WASHINGTON, Nov. 20 (UPI) -- A Washington think tank released a memorandum exploring the legal aspects of trying suspected terrorists in the U.S. military justice system days before it was announced that President George W. Bush had signed an emergency executive order to establish military tribunals for the quick prosecution of accused terrorists.
The order, which says the tribunals can be set up anywhere inside or outside the United States and do not have to operate within "the principles of law and the rules of evidence generally recognized in the trial of criminal cases in the United States district courts" (and can include the use of secret evidence and secret testimony), has drawn considerable comment.
The memorandum, "Bringing al Qaida to Justice: The Constitutionality of Trying al Qaida Terrorists in the Military Justice System," from the conservative Heritage Foundation, traces the legal history of using military commissions in an attempt to educate today's policymakers on how to handle the legal questions that they will ultimately have to answer after catching members of al Qaida.
The Heritage report comes out neither for nor against the use of military tribunals. The memorandum simply examines the different constitutional issues that might arise if the president uses military commissions to prosecute terrorists.
"It's difficult to use the regular justice process to prosecute terrorists without jeopardizing sources and methods and impeding the ability to get at the next bunch of terrorists," says David Rivkin, who wrote the report with Lee Casey and Darin Bartram. All three are attorneys with the Washington law office of Baker & Hostetler. Rivkin is a former legal council for the Reagan and the George H. W. Bush administrations.
Rivkin cites a U.S. Supreme Court case during the Second World War called Ex parte Quirin as the most recent example of the legality of the United States trying civilians in a military court.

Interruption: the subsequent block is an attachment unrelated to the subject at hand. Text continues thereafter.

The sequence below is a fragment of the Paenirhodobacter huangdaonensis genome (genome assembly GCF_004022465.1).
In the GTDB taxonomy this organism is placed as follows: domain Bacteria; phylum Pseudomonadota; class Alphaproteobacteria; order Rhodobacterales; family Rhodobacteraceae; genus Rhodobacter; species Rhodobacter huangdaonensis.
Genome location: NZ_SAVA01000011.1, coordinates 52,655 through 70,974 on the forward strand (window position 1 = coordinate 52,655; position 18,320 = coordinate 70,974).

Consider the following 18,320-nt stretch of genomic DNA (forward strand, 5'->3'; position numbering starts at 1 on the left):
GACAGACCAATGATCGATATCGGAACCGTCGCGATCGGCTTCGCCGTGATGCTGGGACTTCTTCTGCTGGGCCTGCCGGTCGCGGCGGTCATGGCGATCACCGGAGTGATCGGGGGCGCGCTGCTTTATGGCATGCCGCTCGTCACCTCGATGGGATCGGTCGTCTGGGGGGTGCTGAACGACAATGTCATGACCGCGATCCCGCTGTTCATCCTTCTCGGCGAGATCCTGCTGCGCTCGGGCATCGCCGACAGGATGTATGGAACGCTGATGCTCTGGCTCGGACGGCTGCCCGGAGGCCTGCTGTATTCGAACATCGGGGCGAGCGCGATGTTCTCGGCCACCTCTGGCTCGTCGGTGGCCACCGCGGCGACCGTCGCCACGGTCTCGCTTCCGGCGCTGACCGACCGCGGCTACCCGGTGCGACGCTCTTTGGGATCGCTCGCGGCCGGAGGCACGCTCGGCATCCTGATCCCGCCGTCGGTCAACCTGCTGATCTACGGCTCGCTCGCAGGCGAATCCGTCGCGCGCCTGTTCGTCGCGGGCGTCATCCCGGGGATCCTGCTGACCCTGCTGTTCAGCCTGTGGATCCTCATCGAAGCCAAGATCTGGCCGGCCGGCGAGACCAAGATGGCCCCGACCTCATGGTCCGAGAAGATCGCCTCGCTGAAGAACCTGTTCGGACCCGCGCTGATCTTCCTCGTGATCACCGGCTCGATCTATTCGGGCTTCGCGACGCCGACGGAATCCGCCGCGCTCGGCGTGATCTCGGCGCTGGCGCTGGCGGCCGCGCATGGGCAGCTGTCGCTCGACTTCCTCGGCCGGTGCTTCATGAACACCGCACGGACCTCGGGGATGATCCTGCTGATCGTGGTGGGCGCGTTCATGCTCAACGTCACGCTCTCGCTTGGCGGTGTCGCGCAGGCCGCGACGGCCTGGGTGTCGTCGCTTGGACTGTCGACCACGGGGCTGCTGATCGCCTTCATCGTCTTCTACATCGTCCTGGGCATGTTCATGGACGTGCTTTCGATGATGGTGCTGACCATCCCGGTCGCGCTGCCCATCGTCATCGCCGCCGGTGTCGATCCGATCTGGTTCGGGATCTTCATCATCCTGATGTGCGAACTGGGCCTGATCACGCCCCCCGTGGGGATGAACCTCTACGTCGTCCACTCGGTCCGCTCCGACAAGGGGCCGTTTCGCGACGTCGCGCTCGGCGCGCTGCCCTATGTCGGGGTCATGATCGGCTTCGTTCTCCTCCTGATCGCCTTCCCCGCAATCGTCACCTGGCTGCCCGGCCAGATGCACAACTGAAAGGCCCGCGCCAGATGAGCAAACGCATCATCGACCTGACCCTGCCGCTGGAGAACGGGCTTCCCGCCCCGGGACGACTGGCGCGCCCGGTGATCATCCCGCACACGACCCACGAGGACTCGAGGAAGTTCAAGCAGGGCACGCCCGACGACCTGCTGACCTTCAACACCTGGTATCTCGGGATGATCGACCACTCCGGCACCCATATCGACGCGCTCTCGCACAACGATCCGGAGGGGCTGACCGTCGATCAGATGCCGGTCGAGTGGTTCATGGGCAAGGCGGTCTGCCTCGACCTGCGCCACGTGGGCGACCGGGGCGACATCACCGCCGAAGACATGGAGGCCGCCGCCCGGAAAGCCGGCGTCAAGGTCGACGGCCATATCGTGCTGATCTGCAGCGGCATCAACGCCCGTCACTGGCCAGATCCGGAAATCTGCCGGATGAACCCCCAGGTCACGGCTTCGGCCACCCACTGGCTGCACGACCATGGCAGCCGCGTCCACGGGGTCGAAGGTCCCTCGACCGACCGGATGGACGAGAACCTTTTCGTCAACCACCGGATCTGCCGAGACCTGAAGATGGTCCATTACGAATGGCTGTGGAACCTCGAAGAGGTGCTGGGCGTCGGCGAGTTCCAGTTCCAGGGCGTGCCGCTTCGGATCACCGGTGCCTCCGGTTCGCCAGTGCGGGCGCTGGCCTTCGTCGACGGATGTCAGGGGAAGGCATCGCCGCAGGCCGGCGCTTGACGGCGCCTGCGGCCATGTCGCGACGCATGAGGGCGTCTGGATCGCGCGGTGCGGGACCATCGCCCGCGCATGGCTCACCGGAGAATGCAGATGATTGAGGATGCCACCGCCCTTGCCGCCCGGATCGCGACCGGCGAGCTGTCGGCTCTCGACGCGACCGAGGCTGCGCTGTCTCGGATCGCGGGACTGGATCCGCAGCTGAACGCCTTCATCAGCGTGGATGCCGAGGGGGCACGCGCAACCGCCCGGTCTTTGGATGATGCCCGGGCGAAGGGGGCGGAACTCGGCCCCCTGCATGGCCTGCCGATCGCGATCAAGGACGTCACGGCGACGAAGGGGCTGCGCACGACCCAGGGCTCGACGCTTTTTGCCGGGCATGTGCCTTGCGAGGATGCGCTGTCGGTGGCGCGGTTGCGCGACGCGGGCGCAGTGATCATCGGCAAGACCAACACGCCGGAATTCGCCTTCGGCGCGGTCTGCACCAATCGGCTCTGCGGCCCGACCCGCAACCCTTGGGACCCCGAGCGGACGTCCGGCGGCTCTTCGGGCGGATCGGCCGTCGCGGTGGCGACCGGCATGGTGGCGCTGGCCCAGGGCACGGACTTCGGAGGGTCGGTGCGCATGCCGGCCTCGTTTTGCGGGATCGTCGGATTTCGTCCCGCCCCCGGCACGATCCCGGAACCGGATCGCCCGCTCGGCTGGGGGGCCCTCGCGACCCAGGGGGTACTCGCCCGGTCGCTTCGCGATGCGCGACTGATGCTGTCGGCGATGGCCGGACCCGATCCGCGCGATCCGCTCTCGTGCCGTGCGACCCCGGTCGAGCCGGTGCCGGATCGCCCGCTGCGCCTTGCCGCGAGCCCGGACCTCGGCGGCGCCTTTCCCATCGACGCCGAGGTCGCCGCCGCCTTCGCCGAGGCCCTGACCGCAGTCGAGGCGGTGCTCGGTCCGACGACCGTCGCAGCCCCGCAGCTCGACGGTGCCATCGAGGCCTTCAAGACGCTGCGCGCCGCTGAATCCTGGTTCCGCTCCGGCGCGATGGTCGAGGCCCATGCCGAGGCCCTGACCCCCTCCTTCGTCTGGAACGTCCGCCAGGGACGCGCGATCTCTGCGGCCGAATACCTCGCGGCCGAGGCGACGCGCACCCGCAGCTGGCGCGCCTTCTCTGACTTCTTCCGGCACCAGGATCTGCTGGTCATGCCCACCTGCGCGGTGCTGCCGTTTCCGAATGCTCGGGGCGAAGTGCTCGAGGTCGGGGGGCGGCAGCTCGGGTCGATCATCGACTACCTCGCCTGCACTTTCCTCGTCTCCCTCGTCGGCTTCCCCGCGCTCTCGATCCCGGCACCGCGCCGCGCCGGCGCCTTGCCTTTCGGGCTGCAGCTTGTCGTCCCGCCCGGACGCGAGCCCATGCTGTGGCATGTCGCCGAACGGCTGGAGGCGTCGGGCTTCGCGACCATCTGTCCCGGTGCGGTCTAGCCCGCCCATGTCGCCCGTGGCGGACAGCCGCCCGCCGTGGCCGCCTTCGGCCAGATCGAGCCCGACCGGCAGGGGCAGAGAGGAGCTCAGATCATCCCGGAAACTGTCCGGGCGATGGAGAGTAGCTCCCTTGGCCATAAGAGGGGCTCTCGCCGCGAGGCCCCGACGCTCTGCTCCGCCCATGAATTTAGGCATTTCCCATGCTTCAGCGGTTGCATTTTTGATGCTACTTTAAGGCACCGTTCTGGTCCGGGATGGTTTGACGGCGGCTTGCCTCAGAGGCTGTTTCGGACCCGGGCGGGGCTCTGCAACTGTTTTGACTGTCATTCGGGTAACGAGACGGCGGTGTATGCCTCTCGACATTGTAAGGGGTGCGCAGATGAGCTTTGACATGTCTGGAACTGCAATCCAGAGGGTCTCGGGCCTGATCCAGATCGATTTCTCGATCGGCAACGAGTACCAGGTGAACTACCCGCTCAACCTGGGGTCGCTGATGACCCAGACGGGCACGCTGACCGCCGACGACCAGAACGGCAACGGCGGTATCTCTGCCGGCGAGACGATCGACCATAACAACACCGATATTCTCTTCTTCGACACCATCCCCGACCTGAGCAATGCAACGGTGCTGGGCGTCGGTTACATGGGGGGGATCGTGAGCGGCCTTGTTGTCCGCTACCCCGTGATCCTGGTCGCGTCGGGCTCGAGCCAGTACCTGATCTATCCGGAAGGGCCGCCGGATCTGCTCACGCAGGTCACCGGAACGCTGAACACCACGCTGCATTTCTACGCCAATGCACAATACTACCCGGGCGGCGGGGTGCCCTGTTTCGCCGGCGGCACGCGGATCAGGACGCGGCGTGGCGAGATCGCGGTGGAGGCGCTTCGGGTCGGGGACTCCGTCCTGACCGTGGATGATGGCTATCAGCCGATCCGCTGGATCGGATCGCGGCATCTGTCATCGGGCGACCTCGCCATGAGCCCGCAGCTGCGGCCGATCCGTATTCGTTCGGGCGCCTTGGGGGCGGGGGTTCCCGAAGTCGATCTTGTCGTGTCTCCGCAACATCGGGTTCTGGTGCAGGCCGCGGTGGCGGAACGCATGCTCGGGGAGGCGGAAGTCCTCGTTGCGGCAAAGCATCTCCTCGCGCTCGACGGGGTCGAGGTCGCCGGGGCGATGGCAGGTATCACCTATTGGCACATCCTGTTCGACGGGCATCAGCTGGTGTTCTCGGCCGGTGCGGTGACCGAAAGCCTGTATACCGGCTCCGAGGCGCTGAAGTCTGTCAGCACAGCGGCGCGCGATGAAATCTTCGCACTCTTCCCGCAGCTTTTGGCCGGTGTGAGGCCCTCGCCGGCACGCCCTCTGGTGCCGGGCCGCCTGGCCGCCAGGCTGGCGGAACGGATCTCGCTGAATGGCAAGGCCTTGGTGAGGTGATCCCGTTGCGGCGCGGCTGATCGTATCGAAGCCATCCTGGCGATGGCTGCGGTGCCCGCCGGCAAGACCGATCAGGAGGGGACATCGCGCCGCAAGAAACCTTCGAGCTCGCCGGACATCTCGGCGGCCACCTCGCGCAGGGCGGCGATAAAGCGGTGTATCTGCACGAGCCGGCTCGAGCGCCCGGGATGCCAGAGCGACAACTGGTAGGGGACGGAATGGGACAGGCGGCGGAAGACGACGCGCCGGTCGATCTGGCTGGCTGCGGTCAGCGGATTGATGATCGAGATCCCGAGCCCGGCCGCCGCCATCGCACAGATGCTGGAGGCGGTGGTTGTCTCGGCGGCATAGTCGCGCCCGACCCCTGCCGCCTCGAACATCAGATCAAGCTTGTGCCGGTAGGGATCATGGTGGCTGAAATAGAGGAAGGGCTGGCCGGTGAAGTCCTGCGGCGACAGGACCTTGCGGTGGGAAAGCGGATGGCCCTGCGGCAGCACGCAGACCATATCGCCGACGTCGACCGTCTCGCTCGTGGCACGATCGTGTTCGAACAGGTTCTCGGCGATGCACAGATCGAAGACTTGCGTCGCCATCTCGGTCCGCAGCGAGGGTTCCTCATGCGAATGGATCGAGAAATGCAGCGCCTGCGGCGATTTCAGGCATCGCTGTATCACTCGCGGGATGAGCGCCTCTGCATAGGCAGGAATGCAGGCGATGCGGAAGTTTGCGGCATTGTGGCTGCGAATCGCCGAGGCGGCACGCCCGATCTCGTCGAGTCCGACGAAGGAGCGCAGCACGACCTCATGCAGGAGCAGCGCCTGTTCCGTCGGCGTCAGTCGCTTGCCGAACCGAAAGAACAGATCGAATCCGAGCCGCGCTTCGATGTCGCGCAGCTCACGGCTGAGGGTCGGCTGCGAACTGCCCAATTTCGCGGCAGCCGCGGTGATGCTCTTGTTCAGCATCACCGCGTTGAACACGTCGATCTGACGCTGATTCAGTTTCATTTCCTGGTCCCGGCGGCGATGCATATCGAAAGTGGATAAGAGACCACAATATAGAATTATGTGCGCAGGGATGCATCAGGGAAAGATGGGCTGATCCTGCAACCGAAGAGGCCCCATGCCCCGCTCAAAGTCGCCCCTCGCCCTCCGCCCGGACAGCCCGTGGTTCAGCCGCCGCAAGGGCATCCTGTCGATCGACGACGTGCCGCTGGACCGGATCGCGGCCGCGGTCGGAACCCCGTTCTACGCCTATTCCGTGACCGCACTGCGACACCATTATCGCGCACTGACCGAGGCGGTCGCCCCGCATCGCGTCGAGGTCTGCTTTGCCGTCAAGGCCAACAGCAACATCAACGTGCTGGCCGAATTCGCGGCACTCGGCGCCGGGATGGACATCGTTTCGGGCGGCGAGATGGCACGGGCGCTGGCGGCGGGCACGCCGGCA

The Quirin case involved eight German saboteurs who landed on the coasts of New Jersey and Florida and were accused of plotting to destroy several factories and railroads. In a deviation from the traditional judicial process, a U.S. military court tried and convicted the group and six members were executed.
The Heritage report evaluates the similarities -- and differences -- between the Quirin case and the current situation.
"The members of al Qaida who carried out the Sept. 11 attacks and their surviving compatriots clearly entered the United States out of uniform and for the purpose of committing hostile acts involving the destruction of life and property here," says the memorandum. "The critical question, however, is whether they acted as enemies of the United States during a time of war."
"This process is not applicable to all terrorists -- it is only applicable to those individuals who are unlawful combatants (in a war)," says Rivkin. "So for example, if the Unabomber or Timothy McVeigh were caught today it would not apply to them."
According to international law, says the report, "a formal declaration is not necessary to constitute a state of war." However, the real battle lies not in the international courts of justice but in the halls of Congress. The Heritage report says the main difference between President Bush's order and the Quirin case is that Congress had officially declared war against Germany in 1942, whereas the 107th congress has not.
"The absence of a formal declaration of war might lead several justices to distinguish Quirin, even if we believe the distinction is not constitutionally significant," states the memorandum. "modern judicial activists have discarded far more established and well-reasoned cases than Quirin."
Legal support for the use of military tribunals seems to cut across lines of political orientation.